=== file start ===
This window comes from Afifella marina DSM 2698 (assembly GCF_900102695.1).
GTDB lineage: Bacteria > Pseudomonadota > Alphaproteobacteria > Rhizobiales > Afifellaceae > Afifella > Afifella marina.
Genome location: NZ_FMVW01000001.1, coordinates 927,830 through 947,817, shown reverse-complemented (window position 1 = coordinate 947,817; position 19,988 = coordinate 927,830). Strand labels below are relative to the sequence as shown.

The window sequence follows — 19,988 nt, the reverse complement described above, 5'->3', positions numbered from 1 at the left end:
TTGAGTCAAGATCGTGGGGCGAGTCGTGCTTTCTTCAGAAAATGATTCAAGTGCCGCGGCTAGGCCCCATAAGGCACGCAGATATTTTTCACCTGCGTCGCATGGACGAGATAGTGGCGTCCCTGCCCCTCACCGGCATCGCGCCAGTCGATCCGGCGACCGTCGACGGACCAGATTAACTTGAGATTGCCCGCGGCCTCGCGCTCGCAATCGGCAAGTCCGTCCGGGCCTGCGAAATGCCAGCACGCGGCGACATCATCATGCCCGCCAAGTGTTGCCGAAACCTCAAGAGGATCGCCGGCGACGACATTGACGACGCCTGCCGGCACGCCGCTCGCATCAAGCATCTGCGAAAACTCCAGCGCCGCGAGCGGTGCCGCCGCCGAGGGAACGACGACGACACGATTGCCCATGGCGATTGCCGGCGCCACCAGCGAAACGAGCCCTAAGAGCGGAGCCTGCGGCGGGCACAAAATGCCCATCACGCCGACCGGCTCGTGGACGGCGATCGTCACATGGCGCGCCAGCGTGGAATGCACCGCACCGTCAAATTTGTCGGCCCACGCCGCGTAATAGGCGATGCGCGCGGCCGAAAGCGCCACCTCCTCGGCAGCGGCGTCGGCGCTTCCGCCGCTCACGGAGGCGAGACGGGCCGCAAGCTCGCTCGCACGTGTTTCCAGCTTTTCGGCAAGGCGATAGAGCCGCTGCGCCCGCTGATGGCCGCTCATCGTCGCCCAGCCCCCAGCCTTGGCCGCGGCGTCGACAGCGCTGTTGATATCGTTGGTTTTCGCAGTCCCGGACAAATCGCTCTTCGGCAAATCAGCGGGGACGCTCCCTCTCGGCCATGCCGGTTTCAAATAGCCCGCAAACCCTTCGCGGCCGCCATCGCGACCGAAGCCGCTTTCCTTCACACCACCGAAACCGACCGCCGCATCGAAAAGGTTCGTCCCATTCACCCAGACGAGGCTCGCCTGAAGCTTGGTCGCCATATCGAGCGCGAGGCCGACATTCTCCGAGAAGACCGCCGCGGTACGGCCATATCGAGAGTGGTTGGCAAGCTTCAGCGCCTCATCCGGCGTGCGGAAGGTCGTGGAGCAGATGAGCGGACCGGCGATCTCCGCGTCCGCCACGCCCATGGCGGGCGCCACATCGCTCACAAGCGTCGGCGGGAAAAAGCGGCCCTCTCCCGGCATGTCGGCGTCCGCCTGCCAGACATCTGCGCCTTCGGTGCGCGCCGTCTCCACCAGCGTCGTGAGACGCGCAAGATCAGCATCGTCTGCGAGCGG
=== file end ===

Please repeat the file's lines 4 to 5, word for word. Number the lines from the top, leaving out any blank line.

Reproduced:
The window sequence follows — 19,988 nt, the reverse complement described above, 5'->3', positions numbered from 1 at the left end:
TTGAGTCAAGATCGTGGGGCGAGTCGTGCTTTCTTCAGAAAATGATTCAAGTGCCGCGGCTAGGCCCCATAAGGCACGCAGATATTTTTCACCTGCGTCGCATGGACGAGATAGTGGCGTCCCTGCCCCTCACCGGCATCGCGCCAGTCGATCCGGCGACCGTCGACGGACCAGATTAACTTGAGATTGCCCGCGGCCTCGCGCTCGCAATCGGCAAGTCCGTCCGGGCCTGCGAAATGCCAGCACGCGGCGACATCATCATGCCCGCCAAGTGTTGCCGAAACCTCAAGAGGATCGCCGGCGACGACATTGACGACGCCTGCCGGCACGCCGCTCGCATCAAGCATCTGCGAAAACTCCAGCGCCGCGAGCGGTGCCGCCGCCGAGGGAACGACGACGACACGATTGCCCATGGCGATTGCCGGCGCCACCAGCGAAACGAGCCCTAAGAGCGGAGCCTGCGGCGGGCACAAAATGCCCATCACGCCGACCGGCTCGTGGACGGCGATCGTCACATGGCGCGCCAGCGTGGAATGCACCGCACCGTCAAATTTGTCGGCCCACGCCGCGTAATAGGCGATGCGCGCGGCCGAAAGCGCCACCTCCTCGGCAGCGGCGTCGGCGCTTCCGCCGCTCACGGAGGCGAGACGGGCCGCAAGCTCGCTCGCACGTGTTTCCAGCTTTTCGGCAAGGCGATAGAGCCGCTGCGCCCGCTGATGGCCGCTCATCGTCGCCCAGCCCCCAGCCTTGGCCGCGGCGTCGACAGCGCTGTTGATATCGTTGGTTTTCGCAGTCCCGGACAAATCGCTCTTCGGCAAATCAGCGGGGACGCTCCCTCTCGGCCATGCCGGTTTCAAATAGCCCGCAAACCCTTCGCGGCCGCCATCGCGACCGAAGCCGCTTTCCTTCACACCACCGAAACCGACCGCCGCATCGAAAAGGTTCGTCCCATTCACCCAGACGAGGCTCGCCTGAAGCTTGGTCGCCATATCGAGCGCGAGGCCGACATTCTCCGAGAAGACCGCCGCGGTACGGCCATATCGAGAGTGGTTGGCAAGCTTCAGCGCCTCATCCGGCGTGCGGAAGGTCGTGGAGCAGATGAGCGGACCGGCGATCTCCGCGTCCGCCACGCCCATGGCGGGCGCCACATCGCTCACAAGCGTCGGCGGGAAAAAGCGGCCCTCTCCCGGCATGTCGGCGTCCGCCTGCCAGACATCTGCGCCTTCGGTGCGCGCCGTCTCCACCAGCGTCGTGAGACGCGCAAGATCAGCATCGTCTGCGAGCGG